It is clear that the Manitoulin Centennial Manor is fiscally mired. A look at the facility’s 2010 financial statements is a quick measure of this fact, notably that the municipally-owned home for the aged posted a year-end deficit of $983,499.
This is significant improvement from the 2009 fiscal year (January to December) when the year-end deficit was greater then $1.1 million.
Kudos must go to the Manor administration and board of directors collectively for ending the 2010 year with an excess of revenues over expenditure (the private sector calls this profit) of $189,794, thus reducing the overall deficit by the corresponding amount from one year to the next.
More than half of this deficit ($528,320) is owed to the province of Ontario while the balance of the deficit ($434,150) is shown as accounts payable and accrued liabilities. What is disturbing about the Manor’s liability lines is the fact that both categories have grown higher from 2009 to 2010: the accounts payable and accrued liabilities line is $80,000 greater from one year to the next while the money repayable to the province is $20,000 more. The total increases of both of these categories of liability is $100,000 which takes quite a bite out of the ‘profit’––the$189,794 excess of revenues over expenditures.
Ontario must take a position of culpability in what is clearly a difficult financial situation. A few years ago, the province identified a long list of “deficiencies” at the Manor and until these, largely cosmetic and mechanical, were rectified, the Manor could not take in new residents to fill bed spaces that became available during this period, which lasted well over one year.
The Wikwemikong Nursing Home has recently gone through the very same punitive process and may be still filling the beds that had become vacant during the Wikwemikong Nursing Home’s period of enforced renovations.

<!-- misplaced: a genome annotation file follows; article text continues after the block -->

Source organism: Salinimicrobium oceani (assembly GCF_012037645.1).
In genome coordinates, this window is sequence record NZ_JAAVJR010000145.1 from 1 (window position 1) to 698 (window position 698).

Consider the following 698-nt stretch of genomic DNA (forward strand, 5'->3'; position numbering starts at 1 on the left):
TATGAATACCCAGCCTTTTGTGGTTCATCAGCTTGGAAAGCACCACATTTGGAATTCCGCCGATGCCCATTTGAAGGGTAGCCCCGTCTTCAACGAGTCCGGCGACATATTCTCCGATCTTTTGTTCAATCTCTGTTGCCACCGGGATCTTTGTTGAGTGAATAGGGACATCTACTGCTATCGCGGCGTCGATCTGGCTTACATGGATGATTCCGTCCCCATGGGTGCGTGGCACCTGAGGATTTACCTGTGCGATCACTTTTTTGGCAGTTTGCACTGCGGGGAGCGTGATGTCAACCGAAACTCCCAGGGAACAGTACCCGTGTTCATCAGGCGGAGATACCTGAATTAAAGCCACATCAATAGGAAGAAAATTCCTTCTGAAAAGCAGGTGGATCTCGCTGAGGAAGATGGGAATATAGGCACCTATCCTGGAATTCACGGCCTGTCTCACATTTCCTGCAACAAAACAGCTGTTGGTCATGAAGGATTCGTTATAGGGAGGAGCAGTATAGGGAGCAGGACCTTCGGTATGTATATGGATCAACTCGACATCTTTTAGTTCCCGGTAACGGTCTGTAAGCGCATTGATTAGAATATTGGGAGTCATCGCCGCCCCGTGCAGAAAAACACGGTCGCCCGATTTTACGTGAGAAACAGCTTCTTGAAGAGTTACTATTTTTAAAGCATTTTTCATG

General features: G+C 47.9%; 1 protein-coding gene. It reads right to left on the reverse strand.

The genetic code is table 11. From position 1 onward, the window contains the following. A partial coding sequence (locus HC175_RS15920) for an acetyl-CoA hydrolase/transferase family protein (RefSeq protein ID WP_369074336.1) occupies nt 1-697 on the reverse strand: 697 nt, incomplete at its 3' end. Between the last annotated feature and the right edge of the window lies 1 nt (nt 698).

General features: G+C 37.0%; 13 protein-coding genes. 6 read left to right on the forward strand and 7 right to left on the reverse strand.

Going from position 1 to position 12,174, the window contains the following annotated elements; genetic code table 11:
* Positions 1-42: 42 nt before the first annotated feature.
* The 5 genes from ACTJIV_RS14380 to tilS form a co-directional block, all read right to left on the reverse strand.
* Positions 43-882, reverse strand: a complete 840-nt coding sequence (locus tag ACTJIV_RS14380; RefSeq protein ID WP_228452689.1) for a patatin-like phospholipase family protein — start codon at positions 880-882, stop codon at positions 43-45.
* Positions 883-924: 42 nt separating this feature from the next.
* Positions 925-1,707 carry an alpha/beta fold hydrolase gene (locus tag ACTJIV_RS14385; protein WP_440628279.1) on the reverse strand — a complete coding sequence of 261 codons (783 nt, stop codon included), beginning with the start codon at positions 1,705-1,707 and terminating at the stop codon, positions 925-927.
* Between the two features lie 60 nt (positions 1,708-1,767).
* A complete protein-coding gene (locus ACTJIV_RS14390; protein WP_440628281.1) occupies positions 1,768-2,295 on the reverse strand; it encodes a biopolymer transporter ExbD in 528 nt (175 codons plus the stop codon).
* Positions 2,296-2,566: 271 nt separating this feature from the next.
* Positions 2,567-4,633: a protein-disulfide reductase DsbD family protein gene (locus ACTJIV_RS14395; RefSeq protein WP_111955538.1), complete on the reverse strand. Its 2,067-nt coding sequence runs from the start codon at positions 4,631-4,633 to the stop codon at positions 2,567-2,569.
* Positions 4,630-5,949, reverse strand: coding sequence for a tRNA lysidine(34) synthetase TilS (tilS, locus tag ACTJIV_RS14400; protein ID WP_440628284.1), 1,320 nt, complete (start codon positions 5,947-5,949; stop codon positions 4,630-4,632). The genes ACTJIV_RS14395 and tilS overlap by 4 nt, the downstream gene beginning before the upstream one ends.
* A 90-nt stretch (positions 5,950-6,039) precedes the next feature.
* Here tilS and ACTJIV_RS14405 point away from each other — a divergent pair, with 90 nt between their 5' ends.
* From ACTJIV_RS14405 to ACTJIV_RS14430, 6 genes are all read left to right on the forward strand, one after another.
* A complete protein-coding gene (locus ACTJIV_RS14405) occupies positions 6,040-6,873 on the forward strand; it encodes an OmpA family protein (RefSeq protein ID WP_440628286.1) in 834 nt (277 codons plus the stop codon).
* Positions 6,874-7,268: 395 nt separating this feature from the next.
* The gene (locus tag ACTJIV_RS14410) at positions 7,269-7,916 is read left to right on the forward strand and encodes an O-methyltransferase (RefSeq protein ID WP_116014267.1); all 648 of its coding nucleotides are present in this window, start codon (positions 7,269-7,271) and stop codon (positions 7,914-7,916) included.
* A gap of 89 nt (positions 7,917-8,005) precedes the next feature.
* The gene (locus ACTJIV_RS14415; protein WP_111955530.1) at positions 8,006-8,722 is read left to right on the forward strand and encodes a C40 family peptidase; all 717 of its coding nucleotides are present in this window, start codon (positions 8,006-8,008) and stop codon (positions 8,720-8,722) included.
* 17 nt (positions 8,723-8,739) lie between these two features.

No doubt Wikwemikong’s financial statements will look very similar to those of the Manitoulin Centennial Manor for the next few years as both facilities were forced to operate, with all normal expenses, while at the same time being deprived of a primary source of their income: residents’ payments.
In spite of these difficult circumstances, the Manor managed to reduce its operating deficit to $161,724 in 2010 by almost half from $343,137 in 2009, an enormous accomplishment.
The Manitoulin Centennial Manor is a large and important part of Manitoulin and it has been operated as financially efficiently as possible given the circumstances dictated by the Ontario Ministry of Health and Long Term Care, especially when it was denied a large part of its ordinary income during the period when the so-called “deficiencies” were being remedied.
The Northeast Town has proposed, just proposed, that the Manor be renovated, enlarged and then utilized to provide a continuum of care that would have as its core the long-term care that has defined the facility since it opened in 1967.
In fact, to add the aspects of a continuum of care model to the Manor would actually be taking the facility back to the services it was originally envisioned to provide.
In its first years of operation, the Manor did, in fact, offer a continuum of care. It offered services and shelter to elderly people who no longer felt comfortable living on their own.
The two-tier aspect of the manor reflected its clientele in its early days as residents afflicted with dementia were housed on the lower level and those in need of physical assistance were given accommodation on the main floor.
To underscore this point, there were two marriages that took place at the Manor in its first decade and the two sets of partners who met and were married all met at the Manor after they became residents there. Assisted living indeed!
Granted, there appears to be a higher number of people suffering from dementia in the general population, but so there are a large number of people who simply need assisted living, such as was provided to so many of the Manor’s early residents.
Perhaps such an expansion is a good fiscal idea. Perhaps it isn’t. Only a proper study will tell the tale.
But two things are evident: the Manor is in need of other income streams and there is a guaranteed clientele of people who require, or soon will, assisted living.
The Manor board should embrace this opportunity to examine not only its options but also its unique ability to improve the lot of many elderly Island residents from all of our diverse communities.
The Manor is significantly different from its long-term stay counterparts in Wikwemikong and Gore Bay, which are designated “Nursing Homes” in their official naming. The Manitoulin Centennial Manor, on the other hand, is officially designated as Manitoulin’s municipally-owned Home for the Aged and in the current discussions about possible extensions and other uses of the Manor, this differentiation is particularly significant.